AAFCO quickly ended the discussion and agreed that a working group must be formed for further discussion. It was/is a concern that individuals to volunteer for this working group was not allowed to be discussed. We most definitely need our representative B.C. Henschen to be part of that working group. Fingers crossed. This topic will be discussed again, probably at the next public AAFCO meeting (end of July 2018). As more is learned, it will be shared. But for now, human grade pet foods remain as is…a true pet ‘food’ – abiding by all ‘food’ law.
The last hour of the Pet Food Committee meeting was providing updates to the work of the Pet Food Label Modernization working group. (I participated in this group up until I was dismissed by AAFCO November 2017).
The following images were shared at the meeting as examples only. No decisions have been made, nothing is final – everything remains in discussion.
To explain the above…
In the green box is the consideration of how to list ingredients. This potential ingredient listing is grouping ingredients – though they will still be required to be listed in order of weight (pre-cooking). Notice there is a “Contains 2% or Less of” section.
Pet food labels are considering using a nutrition facts box similar to that of human food. The goal is for the nutrition facts box to replace the current Guaranteed Analysis on pet food labels. It is unknown if the nutrients displayed in the nutrition facts box image above (those below Moisture) will be the nutrients required to be displayed. One thing consumers did want from pet food labels – carbohydrate information – is provided in the nutrition facts box. Notice the 3rd section from the top – “Calories Per Cup…” Under that line is calorie content obtained from protein, fat, and carbohydrates.
The next change discussed was the complete and balanced seal you see above in the middle of the image. The working group decided that the seal would be required to be placed in a similar location on all pet foods, easy for the consumer to see. All complete and balanced pet foods would be a round seal, treats would be a square seal, and veterinary pet food products to be a octagon shaped seal. All seals will be white background, black lettering. And there will be variations to each depending on the intended use (adult, puppy, kitten…). Below are a few more examples of seals.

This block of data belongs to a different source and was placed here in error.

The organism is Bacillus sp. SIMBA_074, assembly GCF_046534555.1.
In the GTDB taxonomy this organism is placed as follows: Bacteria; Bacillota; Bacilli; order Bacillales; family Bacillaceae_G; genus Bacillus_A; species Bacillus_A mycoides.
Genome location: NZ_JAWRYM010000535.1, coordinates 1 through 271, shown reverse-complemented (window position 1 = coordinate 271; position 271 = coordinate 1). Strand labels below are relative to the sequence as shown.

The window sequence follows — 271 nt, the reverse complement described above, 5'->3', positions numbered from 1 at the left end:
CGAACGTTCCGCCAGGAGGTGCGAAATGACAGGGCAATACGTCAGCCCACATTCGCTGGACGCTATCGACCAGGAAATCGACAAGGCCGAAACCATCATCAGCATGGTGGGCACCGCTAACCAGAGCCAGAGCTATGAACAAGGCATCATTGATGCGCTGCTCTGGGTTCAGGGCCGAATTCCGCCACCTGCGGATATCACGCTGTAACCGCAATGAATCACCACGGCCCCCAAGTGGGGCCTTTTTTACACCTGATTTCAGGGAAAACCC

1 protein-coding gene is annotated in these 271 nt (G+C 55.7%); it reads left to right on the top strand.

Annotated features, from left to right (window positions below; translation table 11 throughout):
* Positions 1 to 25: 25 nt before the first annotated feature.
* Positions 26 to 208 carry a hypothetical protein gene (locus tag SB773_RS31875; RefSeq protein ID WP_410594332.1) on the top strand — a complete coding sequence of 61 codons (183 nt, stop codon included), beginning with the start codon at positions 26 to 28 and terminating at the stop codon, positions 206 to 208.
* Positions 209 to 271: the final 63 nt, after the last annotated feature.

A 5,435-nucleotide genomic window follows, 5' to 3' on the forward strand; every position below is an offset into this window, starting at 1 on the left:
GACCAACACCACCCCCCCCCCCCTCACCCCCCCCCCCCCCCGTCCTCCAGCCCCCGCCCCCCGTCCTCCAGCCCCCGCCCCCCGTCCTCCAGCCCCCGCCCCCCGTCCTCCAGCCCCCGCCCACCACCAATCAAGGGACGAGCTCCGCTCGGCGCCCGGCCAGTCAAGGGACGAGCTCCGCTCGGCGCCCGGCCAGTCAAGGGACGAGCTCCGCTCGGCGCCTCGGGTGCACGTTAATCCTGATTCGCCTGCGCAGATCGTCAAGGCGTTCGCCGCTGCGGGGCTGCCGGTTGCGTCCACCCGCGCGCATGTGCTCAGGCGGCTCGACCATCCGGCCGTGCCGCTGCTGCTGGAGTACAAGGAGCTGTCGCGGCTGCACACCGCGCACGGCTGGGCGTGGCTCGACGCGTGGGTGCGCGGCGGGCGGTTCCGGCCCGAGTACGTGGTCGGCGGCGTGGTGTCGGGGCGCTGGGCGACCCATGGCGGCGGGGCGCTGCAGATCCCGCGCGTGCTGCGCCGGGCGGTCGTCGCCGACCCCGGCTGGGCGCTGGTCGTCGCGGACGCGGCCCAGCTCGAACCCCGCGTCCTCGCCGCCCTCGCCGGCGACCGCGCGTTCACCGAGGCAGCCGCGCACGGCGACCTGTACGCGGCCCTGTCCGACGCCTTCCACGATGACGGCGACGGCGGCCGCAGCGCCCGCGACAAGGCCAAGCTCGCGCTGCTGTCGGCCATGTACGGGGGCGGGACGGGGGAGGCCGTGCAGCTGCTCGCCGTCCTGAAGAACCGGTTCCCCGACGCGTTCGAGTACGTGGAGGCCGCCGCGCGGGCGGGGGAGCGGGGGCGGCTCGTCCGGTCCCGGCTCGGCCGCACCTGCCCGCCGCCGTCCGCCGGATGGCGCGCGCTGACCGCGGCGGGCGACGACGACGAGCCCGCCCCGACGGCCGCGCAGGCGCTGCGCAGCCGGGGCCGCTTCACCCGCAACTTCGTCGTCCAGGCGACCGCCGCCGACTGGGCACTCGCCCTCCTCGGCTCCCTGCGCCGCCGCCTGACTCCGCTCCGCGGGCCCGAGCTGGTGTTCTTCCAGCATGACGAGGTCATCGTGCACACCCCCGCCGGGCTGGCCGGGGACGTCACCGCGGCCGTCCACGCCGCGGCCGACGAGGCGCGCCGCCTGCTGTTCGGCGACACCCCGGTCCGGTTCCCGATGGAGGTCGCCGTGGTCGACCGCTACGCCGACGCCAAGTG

Also from the above proposed changes, consideration is being given to including ‘safe handling instructions’ for all pet foods. Several spoke out against the requirement for safe handling instructions on kibble or canned, Chelsea Kent of Hero’s Pets (pet store) provided information that kibble pet foods indeed should require safe handling instructions per FDA data of many kibble recalls due to bacterial contamination.
Here is an example provided of a pet food label (including front, sides, and back panel)…
Here is an example provided of a treat label…
Here is an example provided of a prescription pet food label…
And here is an example provided of a small can pet food label…
Note with the small can label, the small size of the label prevents placement of the nutrition facts box. It was explained that the information from the box IS included on the label, but not in ‘box’ form.
AAFCO stated that they intend to survey “3,000 consumers” in the future for comment on these label changes. But I would like to know your sentiments on the above label changes. Do these potential label changes provide information that you want or need from a pet food label? You can provide those in comments below.
The next AAFCO meeting will be end of July/early August.
Wishing you and your pet(s) the best,